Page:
BMI View: The Australian agriculture sector is recovering from a decade of subdued production growth due to extreme weather and a lack of investment. The industry is expected to remain buoyant in 2013/14, largely supported by export demand from Asia and higher prices for grains and oilseeds. In the longer term, we see major export growth opportunities in the sugar and livestock sectors. Although Australia will face stiff competition from Asian countries such as Thailand for sugar, and from the US and Brazil for meat, the country will remain a key player in those industries. As well as growing competition in its own region, Australia will have to face high production costs and a vulnerability to extreme weather events.
- Beef production growth to 2016/17: 9.0% to 2.3mn tonnes. We expect Australia to remain a strong exporter of the meat over the long term despite growing competition from the US.
- Sugar production growth to 2016/17: 31.5% to 4.9mn tonnes. Industry consolidation will encourage economies of scale and should boost output over the forecast period. Export opportunities to Asian countries will also support investment in the sector.
- Poultry consumption growth to 2017: 16.8% to 954,000 tonnes. We hold an optimistic view domestic demand for poultry as consumers continue to choose the meat as a healthier alternative to beef.
- BMI universe agribusiness market value: US$24.4bn in 2013; down from US$27.5bn in 2012; growth expected to average 0.3% annually between 2012 and 2017.
- 2013 real GDP growth: 2.1%; down from 3.2% in 2012. Forecast to average 2.6% from 2012 to 2017.
- 2013 consumer price index: 1.7%; similar than in 2012. Forecast to average 2.2% from 2012 to 2017.
- 2013 central bank policy rate (average): 2.50%; down from 3.00% in 2012. Forecast to average 3.92% from 2012 to 2017.
Key Industry Developments
We forecast Australia's wheat production to rebound strongly in the 2013/14 season, for which the planting period will start in March 2013. Sowings will remain strong, largely driven by elevated world grain prices.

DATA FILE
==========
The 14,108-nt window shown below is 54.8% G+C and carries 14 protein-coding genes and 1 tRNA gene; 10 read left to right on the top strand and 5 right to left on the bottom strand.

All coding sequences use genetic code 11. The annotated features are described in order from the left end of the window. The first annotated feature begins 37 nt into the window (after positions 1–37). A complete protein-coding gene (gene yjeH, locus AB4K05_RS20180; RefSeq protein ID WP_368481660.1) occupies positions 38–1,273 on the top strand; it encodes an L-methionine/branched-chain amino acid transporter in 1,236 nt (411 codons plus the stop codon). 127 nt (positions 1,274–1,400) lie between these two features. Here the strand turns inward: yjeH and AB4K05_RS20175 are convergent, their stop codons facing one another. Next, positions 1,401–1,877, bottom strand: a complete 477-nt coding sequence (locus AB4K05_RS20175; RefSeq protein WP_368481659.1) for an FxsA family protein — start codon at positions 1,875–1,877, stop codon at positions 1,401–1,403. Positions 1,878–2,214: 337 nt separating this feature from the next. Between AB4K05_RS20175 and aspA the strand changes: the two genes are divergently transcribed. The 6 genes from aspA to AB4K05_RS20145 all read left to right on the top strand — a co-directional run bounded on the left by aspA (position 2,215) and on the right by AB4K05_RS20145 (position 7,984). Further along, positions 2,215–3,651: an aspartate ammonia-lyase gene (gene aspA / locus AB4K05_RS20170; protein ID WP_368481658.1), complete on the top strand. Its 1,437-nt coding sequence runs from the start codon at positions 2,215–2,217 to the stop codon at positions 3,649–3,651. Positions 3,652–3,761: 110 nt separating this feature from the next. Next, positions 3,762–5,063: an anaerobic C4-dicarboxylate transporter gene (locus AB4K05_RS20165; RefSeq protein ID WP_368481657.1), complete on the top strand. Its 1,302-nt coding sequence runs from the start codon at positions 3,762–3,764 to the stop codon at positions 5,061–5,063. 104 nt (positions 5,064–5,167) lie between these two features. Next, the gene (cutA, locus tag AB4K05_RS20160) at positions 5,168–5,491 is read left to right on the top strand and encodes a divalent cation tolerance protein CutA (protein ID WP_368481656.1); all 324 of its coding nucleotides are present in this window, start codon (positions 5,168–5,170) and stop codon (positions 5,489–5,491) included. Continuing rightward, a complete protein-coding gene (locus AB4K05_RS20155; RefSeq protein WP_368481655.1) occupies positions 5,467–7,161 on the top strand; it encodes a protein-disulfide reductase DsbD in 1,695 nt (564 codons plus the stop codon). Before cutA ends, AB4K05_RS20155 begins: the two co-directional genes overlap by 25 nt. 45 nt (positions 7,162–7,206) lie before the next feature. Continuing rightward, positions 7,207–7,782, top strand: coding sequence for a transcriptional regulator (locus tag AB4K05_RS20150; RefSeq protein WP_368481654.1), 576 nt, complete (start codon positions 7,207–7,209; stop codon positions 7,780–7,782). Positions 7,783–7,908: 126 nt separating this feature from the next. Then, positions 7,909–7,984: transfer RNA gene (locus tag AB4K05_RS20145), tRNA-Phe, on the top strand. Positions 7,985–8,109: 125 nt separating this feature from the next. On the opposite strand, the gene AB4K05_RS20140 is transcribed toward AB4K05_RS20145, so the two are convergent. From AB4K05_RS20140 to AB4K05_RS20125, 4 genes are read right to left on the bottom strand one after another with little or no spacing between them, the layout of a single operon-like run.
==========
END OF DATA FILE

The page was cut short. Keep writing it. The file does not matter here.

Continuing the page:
We see downside risk to our production forecast, given the current parched weather conditions. Australia was hit by a heat wave over the summer, and record high temperatures are depleting soil moisture ahead of the planting season. Warm conditions are forecast by the Australian Bureau of Meteorology to continue until the end of March. A continued lack of rain and moisture could hamper the sowing and growing prospects.
Australia, which exports around 60% of its production, should maintain high export volumes in 2012/13 due to rising production and strong external demand. Exports should be boosted by increased demand from the United States and emerging markets. Indeed, the US beef and veal production will drop in 2012/13, as the drought and resulting poor pasture conditions and high feed prices led to a steep increase in cattle slaughtered in 2011/12, deteriorating the 2012/13 production outlook. This decrease in export capacity of the US will also benefit Australia in its other traditional export markets, Japan and South Korea, where Australia has been facing stiff competition from the US in recent years.
Australia milk production is likely to record mild growth in 2012/13, due to a combination of higher input prices and lower farm gate prices. Grain prices skyrocked in June-September 2012, on the back of a drought in the US. Although we see prices moderating in 2013 and averaging lower, they should remain historically high. In 2011/12, purchased feed accounted for approximately 25% of total costs, which is the highest single category of expenditure. Meanwhile, the ABARES forecasts lower farm gate milk prices in Australia in 2012/13, at AUDc39.0/litre, compared to AUDc42.1/litre in 2011/12. Finally, despite Australia's modern dairy industry, there was an outbreak of Bovine Johne's disease in Queensland in December 2012.